Monday, 15 June 2009

Scala actors, an introduction with some simple examples

The Scala programming language provides an Actor based framework for handling concurrency.

Scala's Actor model for concurrent programming was originally inspired by the Erlang programming language.

The actor model is a system of asynchronous message passing for concurrent programming, rather than the typical shared data and locks model. The shared data and locks model has some inherent difficulties that make programming in this way difficult and error prone. Major problems with shared data and locks include the well known dead-lock problem, as well as live locks and the general problem of locking shared mutable data without affecting program scalability and performance. Whilst Scala's actor messaging framework is build around asynchronous messaging, synchronous messaging is provided on top of this for convenience.

The Scala's actor model is based around an actor library and the Actor trait, along with some simple syntactical constructs for sending and receiving messages.

The actor library can be included into a project using:

import scala.actors.Actor._

The simplest way to start an actor is to declare an object/class that extends the class Actor and in the body of the actor declare an act() {} method to do the work. The actor x can then be started much like a thread, using x.start(). The act() method is much like the Java Thread's run() method.

A more succinct method is to declare a variable val x = actor {} and put the action definition directly between the braces (no act method required). What happens here is that actor is a helper method on Actor that creates and starts the actor - so there is no need to call x.start() explicitly when using this approach.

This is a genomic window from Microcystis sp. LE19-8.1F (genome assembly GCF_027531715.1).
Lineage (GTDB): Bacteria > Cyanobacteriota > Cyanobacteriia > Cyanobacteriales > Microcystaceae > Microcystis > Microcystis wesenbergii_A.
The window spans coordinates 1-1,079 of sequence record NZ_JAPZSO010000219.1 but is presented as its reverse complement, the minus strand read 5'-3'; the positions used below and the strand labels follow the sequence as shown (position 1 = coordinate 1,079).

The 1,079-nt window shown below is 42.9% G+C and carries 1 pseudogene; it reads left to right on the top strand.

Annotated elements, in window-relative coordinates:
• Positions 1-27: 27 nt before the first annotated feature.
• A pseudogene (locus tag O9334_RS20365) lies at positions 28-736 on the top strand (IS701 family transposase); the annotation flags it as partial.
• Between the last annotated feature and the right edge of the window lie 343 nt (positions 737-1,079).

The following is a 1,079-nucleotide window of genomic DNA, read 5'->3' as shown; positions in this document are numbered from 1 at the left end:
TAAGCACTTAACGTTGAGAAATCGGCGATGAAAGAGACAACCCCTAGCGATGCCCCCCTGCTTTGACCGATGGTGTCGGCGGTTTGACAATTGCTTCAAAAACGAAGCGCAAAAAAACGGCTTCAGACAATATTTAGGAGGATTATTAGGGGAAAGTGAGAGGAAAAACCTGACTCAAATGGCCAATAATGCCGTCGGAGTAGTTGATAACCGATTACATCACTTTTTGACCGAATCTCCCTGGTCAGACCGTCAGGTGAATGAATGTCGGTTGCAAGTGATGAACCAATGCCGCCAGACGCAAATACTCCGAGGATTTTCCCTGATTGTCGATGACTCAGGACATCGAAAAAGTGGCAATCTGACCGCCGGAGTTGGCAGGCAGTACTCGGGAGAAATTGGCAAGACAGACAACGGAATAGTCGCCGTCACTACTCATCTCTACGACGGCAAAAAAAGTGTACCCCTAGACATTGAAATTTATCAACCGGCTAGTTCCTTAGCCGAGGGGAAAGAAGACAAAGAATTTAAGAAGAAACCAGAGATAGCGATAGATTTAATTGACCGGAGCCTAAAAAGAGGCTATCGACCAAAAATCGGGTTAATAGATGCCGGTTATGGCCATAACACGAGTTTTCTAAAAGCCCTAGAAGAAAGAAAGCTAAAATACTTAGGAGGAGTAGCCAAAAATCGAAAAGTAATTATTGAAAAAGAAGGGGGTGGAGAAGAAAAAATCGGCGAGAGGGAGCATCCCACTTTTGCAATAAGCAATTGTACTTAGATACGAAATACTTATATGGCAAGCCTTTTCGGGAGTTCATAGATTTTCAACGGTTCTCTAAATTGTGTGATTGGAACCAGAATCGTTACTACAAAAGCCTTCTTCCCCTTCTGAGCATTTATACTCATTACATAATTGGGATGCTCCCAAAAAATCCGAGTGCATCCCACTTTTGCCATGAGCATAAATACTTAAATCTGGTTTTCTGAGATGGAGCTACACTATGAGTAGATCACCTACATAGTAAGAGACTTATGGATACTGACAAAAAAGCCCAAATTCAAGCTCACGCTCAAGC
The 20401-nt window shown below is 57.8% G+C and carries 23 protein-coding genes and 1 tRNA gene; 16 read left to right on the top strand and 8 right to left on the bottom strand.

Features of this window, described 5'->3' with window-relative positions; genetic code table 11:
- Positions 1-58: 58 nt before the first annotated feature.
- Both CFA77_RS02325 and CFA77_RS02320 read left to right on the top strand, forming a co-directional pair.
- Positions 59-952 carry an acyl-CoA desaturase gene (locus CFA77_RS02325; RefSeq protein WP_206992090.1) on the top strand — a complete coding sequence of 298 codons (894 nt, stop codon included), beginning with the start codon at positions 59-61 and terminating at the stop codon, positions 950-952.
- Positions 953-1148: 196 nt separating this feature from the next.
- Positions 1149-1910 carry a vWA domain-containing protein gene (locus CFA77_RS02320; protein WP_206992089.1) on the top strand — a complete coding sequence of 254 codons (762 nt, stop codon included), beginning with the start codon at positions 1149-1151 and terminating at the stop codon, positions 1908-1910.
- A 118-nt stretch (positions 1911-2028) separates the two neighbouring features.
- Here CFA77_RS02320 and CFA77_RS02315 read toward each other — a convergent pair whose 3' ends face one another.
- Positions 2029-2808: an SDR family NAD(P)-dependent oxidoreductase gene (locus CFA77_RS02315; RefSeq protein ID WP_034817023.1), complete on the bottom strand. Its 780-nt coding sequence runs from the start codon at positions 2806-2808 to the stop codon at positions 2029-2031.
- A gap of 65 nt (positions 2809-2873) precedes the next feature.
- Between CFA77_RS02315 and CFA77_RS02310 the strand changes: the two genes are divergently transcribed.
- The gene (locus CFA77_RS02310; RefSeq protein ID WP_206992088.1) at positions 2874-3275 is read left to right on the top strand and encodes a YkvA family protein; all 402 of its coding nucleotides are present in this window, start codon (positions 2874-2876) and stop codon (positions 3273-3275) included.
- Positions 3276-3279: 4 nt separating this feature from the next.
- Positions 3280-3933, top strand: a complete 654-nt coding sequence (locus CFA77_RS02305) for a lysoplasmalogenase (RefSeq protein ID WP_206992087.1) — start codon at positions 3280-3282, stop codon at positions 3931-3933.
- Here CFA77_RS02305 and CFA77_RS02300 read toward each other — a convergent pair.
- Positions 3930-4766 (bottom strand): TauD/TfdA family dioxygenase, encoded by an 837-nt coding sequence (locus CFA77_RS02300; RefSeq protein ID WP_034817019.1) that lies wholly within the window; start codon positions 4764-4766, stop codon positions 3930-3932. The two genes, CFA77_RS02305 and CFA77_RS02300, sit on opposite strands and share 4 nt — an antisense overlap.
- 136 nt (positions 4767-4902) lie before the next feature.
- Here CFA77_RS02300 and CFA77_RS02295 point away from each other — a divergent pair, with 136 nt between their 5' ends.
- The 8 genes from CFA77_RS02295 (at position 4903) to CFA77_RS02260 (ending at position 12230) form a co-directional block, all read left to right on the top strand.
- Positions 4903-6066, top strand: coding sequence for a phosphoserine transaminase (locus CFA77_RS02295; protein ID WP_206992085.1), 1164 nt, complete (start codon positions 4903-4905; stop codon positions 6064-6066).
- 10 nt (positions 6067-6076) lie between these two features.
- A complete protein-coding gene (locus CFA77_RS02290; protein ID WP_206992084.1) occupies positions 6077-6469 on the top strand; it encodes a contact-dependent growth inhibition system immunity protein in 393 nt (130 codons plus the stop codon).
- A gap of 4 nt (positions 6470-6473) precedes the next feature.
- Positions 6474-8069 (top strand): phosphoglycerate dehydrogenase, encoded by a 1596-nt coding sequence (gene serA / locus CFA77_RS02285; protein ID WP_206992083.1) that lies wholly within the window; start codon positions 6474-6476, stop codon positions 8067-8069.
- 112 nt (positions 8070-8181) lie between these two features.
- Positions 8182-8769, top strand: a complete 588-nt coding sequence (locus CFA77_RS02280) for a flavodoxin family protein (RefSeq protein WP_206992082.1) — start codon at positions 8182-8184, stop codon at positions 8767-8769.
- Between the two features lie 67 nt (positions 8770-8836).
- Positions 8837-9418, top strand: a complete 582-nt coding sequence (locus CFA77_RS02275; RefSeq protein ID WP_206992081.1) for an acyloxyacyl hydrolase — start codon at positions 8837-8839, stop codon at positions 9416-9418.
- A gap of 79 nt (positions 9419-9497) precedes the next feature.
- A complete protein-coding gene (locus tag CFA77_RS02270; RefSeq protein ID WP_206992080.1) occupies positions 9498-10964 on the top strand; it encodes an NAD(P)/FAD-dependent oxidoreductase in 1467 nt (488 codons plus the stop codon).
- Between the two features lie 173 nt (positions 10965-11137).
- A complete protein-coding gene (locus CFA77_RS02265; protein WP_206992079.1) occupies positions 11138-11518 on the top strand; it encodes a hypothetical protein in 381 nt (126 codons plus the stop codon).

Actors can receive messages using the receive {} method. The receive message is passed a partial function to receive the messages. Typically the body of the receive method uses case pattern matching to determine what to do with the message.

A message can be sent to an actor using the ! operation. For example, an Int can be sent to actor x using: x ! 3

All actors get their own thread to call the receive function - this causes scalability problems when there are many actors with receive functions. The way to overcome this in Scala is to use the react() {} method instead. React is similar to receive except it doesn't not need a native thread to run and but must call itself when done to receive more messages - apart from this both are the same in that they both take a partial function.

Scala provides a convenience to avoid having to call act/react within a react method, this is the loop construct. This ends up looking as simple as:


loop {
react {
// message handling body goes here
}
}

Note that react itself does not end end by returning up the call stack in the normal way, all calls to react result in an exception.

Within a receive or react method, an actor can reply to the sender of the received message by messaging the special identifier "sender", which represents the source of the message.


Example 1: